Assuming that Australia can create a well-functioning local arms industry for export, who are its competitors? The market for armoured personnel carriers (for example, the Bushmaster) is already saturated, with more 40 countries producing and exporting them. As for the radars, the Active Phased Array Radars produced by CEA Technologies have mostly been deployed by the Royal Australian Navy, with limited exports to other countries. These radars, too, face stiff competition from established producers, such as Lockheed Martin (US) and Saab Group (Sweden).

Australia not only lacks a competitive advantage but also a comparative advantage relative to other arms producers and exporters. Countries such as China, Israel, Japan, South Korea, Britain, and the US, which produce cheaper weapon systems than Australia, are formidable current and future competitors. In addition, all these countries already have larger arms exports and industries than Australia. Other likely competitors, such as South Korea, have spent more than 30 years developing a competitive arms industry. Ten years is hardly long enough for Australia to become competitive.

If Australia is to break into the top-10 global arms exporters, it needs an almost sevenfold increase in its exports, and to overtake exporters such as South Korea, Sweden, Turkey, and Ukraine. As it currently stands, the top three importers of Australian arms are the US, Indonesia, and Oman, which together account for almost 90% of all exports. The US imports Expeditionary Fast Transports (EPF) for its Navy that are made almost entirely by Austal’s US subsidiary. Indonesia has been known to buy second-hand C-130 Hercules transport aircrafts made by Lockheed Martin and bought new by Australia. Both examples suggest the majority of Australian arms exports are not based on local production capabilities, but rather on foreign countries’.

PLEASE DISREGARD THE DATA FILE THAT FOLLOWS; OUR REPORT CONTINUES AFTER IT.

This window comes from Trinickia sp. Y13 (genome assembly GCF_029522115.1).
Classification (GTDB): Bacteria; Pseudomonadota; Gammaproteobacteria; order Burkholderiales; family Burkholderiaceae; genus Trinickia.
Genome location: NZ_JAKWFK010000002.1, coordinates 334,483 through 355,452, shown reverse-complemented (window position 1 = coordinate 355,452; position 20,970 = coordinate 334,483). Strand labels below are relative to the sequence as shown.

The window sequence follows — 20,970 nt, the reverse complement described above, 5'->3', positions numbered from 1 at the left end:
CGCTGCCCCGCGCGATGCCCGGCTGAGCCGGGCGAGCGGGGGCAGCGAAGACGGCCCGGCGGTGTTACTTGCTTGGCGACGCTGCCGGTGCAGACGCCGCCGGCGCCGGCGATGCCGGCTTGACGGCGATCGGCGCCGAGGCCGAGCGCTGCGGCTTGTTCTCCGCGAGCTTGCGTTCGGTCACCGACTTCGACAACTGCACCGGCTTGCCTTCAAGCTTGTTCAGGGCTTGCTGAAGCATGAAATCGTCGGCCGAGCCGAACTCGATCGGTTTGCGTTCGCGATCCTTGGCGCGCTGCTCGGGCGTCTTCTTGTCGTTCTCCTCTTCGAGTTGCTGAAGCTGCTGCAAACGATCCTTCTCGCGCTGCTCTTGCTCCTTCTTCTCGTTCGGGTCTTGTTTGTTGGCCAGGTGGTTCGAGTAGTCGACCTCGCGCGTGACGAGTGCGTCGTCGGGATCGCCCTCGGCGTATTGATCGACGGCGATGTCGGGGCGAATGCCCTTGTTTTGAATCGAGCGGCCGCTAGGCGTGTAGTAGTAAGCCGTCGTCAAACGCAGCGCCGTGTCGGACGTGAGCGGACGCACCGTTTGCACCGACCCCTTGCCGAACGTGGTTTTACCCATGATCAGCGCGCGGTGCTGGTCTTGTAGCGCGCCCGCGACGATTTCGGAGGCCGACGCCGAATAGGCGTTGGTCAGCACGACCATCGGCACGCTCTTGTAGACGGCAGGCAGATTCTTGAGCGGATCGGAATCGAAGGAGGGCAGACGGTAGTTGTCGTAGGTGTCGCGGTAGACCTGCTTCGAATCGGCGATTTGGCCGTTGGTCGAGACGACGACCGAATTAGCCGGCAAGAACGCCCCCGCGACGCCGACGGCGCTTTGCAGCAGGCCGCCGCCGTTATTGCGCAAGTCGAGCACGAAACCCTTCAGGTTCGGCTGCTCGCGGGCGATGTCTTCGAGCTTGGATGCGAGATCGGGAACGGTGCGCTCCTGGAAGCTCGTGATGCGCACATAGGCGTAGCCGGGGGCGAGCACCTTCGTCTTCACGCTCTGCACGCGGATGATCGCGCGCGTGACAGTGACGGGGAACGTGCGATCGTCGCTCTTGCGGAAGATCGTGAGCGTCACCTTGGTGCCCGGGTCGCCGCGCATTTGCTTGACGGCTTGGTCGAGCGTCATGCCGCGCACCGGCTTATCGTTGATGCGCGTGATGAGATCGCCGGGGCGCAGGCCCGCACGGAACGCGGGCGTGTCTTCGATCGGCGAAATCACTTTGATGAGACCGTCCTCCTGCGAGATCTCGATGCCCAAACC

Looking into the future, Australian arms companies will be involved in the construction of the wings of the Royal Australian Air Force’s (RAAF) F-35A. While these are built in Australia, it remains to be seen if the companies which contribute towards the development and production of the F-35 can create significant industry spinoffs that can stimulate the creation of a competitive arms industry.

In assessing the feasibility of Australia’s export strategy, an important set of questions must be answered:

  • Can foreign and local arms producers create intra-industry spillover effects that can stimulate the sector?
  • What weapons should Australia produce and sell?
  • Who are Australia’s main international competitors?
  • Who will Australia sell to?
  • How will Australia create demand for its products?

As we try to answer these questions it becomes clear that Australia is far from being able to create the intra-industry spillover effects required; faces stiff competition from various producers (including allies); does not have a diversified export base; and does not have a wide range of products that can be marketed to the international arms market.

Australia’s goal in becoming a global arms producer and exporter hardly seems feasible. By 2028 the $200 billion of tax payers’ money spent on improving defence capabilities could very well be known as an expensive experiment gone wrong.